Why you can trust TechRadar We spend hours testing every product or service we review, so you can be sure you’re buying the best. Find out more about how we test.
With its 28mm wide-angle optic (35mm equivalent), the Panasonic TZ40 offers good scope for different subject matters and is ideal for general and landscape shots.
Although the Panasonic TZ40 is capable of resolving a good amount of detail, if you zoom into this image to 100%, there is some noticeable smoothing to be seen. It's not too much of a problem when viewing images at normal print and web sizes.
Panoramic images can be captured by the Panasonic TZ40 by sweeping the camera across a scene. For the first time, digital filters can also be used with panoramas for added creativity.
Automatic metering does a good job of providing well exposed scenes, even when there are areas of mixed lighting or contrast.
The Panasonic TZ40 is equipped with several digital filters. This is the Dynamic Monochrome setting, which gives the effect of a high contrast black and white scene.
This Dramatic Tone filter gives the effect of a high dynamic range image, boosting contrast and colours. It works well with landscapes, but is probably best avoided for certain subjects, such as portraits.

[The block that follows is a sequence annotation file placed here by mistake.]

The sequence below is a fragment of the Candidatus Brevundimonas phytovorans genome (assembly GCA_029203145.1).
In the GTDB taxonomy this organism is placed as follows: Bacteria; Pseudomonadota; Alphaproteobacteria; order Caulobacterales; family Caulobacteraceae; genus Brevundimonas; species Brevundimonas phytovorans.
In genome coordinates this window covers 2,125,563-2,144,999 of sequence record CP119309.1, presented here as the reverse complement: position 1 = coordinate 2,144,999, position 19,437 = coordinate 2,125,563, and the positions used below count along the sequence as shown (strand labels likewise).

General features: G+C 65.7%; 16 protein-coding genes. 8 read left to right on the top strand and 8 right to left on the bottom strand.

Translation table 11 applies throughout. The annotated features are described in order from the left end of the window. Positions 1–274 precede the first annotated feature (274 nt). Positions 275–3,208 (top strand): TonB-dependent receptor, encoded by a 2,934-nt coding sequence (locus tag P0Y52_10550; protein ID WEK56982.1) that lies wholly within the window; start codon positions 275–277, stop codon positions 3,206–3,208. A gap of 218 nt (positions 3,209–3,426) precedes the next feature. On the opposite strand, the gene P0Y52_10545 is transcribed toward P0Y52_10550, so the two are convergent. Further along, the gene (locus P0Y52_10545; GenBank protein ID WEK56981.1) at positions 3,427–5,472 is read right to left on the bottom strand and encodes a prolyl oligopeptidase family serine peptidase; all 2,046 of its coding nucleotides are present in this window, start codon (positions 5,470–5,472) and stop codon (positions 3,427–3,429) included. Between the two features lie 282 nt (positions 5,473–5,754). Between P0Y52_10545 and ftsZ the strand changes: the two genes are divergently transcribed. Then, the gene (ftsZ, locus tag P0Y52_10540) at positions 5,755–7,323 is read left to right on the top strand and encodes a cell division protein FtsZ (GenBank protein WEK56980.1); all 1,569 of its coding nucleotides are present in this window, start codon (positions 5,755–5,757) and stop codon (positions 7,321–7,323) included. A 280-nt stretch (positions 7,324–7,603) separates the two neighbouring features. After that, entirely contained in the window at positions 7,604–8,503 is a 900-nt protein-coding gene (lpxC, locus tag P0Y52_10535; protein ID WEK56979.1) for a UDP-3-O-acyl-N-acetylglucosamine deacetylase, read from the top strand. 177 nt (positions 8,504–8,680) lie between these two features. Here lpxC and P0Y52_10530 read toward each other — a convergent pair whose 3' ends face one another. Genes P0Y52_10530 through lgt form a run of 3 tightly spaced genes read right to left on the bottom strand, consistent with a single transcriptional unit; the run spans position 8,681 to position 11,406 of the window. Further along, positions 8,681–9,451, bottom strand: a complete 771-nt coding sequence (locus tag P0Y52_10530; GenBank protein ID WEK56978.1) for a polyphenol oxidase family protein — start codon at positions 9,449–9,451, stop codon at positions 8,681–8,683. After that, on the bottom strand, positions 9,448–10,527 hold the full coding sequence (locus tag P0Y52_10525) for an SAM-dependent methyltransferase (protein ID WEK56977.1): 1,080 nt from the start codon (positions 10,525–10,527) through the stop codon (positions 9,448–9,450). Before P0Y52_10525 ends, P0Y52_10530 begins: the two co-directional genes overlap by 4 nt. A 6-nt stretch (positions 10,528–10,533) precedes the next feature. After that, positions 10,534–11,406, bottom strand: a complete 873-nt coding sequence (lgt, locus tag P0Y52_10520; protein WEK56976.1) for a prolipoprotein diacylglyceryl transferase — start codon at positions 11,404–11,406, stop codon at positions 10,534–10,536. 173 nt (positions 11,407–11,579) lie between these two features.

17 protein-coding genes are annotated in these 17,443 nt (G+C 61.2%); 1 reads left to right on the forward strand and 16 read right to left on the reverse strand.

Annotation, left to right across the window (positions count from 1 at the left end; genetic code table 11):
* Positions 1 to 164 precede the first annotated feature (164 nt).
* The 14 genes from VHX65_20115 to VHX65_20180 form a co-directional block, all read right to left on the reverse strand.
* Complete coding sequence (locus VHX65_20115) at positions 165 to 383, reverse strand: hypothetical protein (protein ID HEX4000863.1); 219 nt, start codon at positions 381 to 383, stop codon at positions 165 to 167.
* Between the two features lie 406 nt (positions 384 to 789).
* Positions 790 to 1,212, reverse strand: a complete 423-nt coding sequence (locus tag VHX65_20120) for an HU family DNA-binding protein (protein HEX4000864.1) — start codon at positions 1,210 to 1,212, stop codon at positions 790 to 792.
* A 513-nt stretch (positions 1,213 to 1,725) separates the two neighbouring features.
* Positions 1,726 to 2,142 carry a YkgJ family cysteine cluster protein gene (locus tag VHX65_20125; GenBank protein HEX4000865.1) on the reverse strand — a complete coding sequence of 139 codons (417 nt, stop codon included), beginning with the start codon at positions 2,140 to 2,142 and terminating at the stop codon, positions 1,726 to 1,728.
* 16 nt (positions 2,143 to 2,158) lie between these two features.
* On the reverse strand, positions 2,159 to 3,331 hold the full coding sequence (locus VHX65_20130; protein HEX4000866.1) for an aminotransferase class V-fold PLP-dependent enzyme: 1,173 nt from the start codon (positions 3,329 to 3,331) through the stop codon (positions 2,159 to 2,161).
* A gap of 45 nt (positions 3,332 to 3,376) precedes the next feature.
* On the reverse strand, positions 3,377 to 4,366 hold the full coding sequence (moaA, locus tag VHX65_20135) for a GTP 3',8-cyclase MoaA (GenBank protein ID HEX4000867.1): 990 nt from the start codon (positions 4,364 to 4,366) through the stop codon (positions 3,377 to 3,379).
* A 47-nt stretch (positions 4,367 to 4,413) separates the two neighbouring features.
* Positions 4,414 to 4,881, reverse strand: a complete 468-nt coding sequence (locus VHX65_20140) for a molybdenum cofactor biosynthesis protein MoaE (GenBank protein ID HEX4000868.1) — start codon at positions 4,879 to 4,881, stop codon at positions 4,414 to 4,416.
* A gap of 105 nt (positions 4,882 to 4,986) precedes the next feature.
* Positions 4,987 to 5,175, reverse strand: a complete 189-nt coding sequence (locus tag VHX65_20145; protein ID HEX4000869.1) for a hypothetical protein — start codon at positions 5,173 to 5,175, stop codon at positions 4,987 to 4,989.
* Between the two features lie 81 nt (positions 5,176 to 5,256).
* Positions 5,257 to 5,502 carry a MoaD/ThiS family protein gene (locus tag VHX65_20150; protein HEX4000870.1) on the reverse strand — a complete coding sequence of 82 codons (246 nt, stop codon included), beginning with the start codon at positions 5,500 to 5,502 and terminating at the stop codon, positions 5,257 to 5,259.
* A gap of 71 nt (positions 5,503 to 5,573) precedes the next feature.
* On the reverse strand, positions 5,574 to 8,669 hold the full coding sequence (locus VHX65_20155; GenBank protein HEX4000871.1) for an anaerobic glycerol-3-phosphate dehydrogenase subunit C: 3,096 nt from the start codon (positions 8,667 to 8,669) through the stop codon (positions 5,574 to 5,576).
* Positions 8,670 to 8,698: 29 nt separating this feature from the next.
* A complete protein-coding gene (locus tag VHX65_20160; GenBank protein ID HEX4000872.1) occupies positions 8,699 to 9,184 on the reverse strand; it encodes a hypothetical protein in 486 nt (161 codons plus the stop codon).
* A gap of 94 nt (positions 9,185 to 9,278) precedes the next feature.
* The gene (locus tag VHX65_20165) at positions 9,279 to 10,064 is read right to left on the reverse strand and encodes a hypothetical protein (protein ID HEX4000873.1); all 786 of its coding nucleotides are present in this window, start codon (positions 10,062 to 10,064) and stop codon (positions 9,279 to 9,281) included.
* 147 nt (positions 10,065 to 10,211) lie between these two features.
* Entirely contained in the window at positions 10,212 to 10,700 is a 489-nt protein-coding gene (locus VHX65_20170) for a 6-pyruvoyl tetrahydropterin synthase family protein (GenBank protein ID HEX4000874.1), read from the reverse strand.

Toy Camera is another example of the digital filter effects that are available on the Panasonic TZ40.
Macro focusing enables you to get close to the subject, to fill the frame. Focusing is a little slower, but generally accurate.
Despite the small sensor size of the Panasonic TZ40, you can still get pleasing shallow depth of field effects.
The 20x optical zoom length gives great flexibility - this shot is taken at the widest end of the focal range.
This shot is taken right at the end of the 20x optical zoom range, enabling you to get very close. The optical stabilisation system has done a good job of keeping blur to a minimum here.
Current page: Sample imagesPrev Page Noise and dynamic range Next Page Sensitivity and noise images
Amy has been writing about cameras, photography and associated tech since 2009. Amy was once part of the photography testing team for Future Publishing working across TechRadar, Digital Camera, PhotoPlus, N Photo and Photography Week. For her photography, she has won awards and has been exhibited. She often partakes in unusual projects - including one intense year where she used a different camera every single day. Amy is currently the Features Editor at Amateur Photographer magazine, and in her increasingly little spare time works across a number of high-profile publications including Wired, Stuff, Digital Camera World, Expert Reviews, and just a little off-tangent, PetsRadar.